Thai army clashes with anti-government protesters (Second Lead)April 13th, 2009 - 2:30 pm ICT by IANS
Bangkok, April 13 (DPA) Thai soldiers fired shots at protesters driving buses at them and used tear gas against demonstrators blocking a main road junction in Bangkok Monday in a major escalation of political violence in the kingdom.
Medical authorities said scores of people had been treated for injuries, after troops tried to clear the major central intersection at Victory Monument, which had been occupied by anti-government protesters.
Scores of red-shirt wearing motorcyclists arrived at the intersection in an apparent effort to reinforce protesters still occupying the area Monday afternoon.
Battle-ready soldiers, many of them brought in from the Cambodian border, fired into the air and anti-riot police fired tear gas in an effort to disperse the protesters.
Some of the protesters threw Molotov cocktails at the troops and set several buses on fire.
Army troops started moving into the area early Monday in what appeared to be a slow but firm start to the anticipated crackdown against thousands of red-shirt protesters loyal to former prime minister Thaksin Shinawatra who have shut down much of central Bangkok.
The clashes started before dawn, some distance from the centre of the main anti-government demonstration in the streets around Government House, the office of Prime Minister Abhisit Vejjajiva.
Much of the city was shut down for the Thai New Year holiday of Songkran, but the violence also kept cars off the streets and several of the main shopping centres were closed and intersections blocked with commandeered buses.
Earlier, troops marched towards protesters, backed by water cannon. When a bold protestor reversed a city bus towards the lines of advancing soldiers they unleashed a tremendous fusillade - stopping the bus.
The military - under great pressure from the government to finally act decisively - was attempting to clear the streets of taunting protesters, many on motorbikes.
The 10,000 or so demonstrators at a main protest rally at Government House, however, remained a more daunting challenge. At least two buses were set on fire there; dozens more have been used to block roads and ferry protesters around the city.
Other troops were moving to clear protesters out of the Foreign Ministry grounds, said witnesses. Officers said they were under orders to clear the streets as quickly as possible.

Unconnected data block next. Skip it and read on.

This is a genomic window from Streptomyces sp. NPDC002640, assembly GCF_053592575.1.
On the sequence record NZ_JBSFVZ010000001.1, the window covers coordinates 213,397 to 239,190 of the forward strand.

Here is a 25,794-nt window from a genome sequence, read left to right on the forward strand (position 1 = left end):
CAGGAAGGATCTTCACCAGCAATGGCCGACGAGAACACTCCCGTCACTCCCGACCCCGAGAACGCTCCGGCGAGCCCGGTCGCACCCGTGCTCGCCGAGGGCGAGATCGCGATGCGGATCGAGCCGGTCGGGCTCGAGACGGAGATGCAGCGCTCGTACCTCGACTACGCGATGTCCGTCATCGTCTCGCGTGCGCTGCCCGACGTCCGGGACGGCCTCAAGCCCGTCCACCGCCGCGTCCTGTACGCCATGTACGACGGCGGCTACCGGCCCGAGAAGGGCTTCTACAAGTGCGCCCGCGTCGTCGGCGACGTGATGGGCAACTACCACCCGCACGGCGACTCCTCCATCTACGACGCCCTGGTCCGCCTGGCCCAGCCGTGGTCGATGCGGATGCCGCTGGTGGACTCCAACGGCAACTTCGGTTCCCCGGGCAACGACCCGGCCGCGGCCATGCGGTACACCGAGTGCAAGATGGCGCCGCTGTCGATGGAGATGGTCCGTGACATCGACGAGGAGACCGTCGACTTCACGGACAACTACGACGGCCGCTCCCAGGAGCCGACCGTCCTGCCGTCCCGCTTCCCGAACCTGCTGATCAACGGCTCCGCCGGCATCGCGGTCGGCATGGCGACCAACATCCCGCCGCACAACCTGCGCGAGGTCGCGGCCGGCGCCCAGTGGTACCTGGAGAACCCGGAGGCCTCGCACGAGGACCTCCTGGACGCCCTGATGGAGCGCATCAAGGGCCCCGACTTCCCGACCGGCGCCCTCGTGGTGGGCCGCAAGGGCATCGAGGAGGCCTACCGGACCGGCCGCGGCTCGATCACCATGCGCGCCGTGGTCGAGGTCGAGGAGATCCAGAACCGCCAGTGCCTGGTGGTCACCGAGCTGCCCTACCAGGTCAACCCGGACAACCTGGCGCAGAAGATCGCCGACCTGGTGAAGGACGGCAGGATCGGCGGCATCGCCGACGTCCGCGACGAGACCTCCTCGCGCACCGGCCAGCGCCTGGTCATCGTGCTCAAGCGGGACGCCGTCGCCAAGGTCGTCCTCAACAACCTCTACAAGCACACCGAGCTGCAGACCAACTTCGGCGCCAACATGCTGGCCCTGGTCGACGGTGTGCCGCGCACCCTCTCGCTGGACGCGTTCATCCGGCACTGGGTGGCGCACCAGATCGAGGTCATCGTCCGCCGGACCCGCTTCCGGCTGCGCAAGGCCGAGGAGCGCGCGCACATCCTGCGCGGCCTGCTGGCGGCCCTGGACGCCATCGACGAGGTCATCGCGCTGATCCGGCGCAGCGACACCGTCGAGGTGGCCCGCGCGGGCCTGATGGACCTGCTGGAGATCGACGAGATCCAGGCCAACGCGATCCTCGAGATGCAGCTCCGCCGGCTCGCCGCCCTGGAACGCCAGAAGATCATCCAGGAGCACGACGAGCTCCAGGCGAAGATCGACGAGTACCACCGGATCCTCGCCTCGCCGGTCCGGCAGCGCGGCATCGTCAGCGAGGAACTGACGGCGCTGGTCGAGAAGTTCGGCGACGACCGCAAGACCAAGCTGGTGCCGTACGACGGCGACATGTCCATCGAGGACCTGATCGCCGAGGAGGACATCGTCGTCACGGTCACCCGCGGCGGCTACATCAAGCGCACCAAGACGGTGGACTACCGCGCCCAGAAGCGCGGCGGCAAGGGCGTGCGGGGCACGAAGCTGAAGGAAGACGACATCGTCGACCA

Colonel Sansern Kaewkamnerd, the army spokesman, said troops first tried to negotiate with the protesters. The talks broke down after some protesters tried to ram buses against the soldiers, troops at the scene said.
Police said about 30,000 protesters had seized many road junctions near the seat of government, commandeered several city buses and erected makeshift barricades.
A government announcement on television in the early afternoon said soldiers were moving to secure airports, ports and strategic infrastructure so that no one need worry about being cut off in Thailand.
Several governments have issued travel advisories against visiting the kingdom.
Some protesters at roadblocks had stacks of Molotov cocktails on hand. “We are not going to move. What are they going to do? Kill us all?” said Chaiya Chaiwichayakul, 33, a stonemason, at a roadblock about 500 metres from Government House.
Abhisit declared a state of emergency in Bangkok and surrounding provinces Sunday in a bid to quell the protests that forced the cancellation of a major ASEAN summit meeting the previous day.
The prime minister, who had narrowly escaped being beaten up himself by protesters, warned that a line had been crossed and a very firm response was required.
The government was widely criticised Sunday for failing to crack down on the relatively small number of protesters who invaded the 16-nation summit of the Association of South-East Asian Nations (ASEAN) at the seaside resort of Pattaya, southeast of Bangkok, over the weekend.
Thailand has been rocked by political strife since the overthrow of Thaksin in September 2006 in a bloodless military coup. Two subsequent pro-Thaksin governments were rejected by the military and bureaucracy amid widespread demonstrations, leading to the formation of Abhisit’s Democrat Party-led coalition government four months ago.
Thaksin is popular especially with the rural poor because of his populist economic policies, but is loathed and distrusted by much of the military, bureaucracy and middle class, who accuse him of corruption and disloyalty to the monarchy.
Thaksin, who has spent recent weeks whipping up support for “a revolution against an illegal government”, has lived abroad after being sentenced to two years in jail for abusing his powers.
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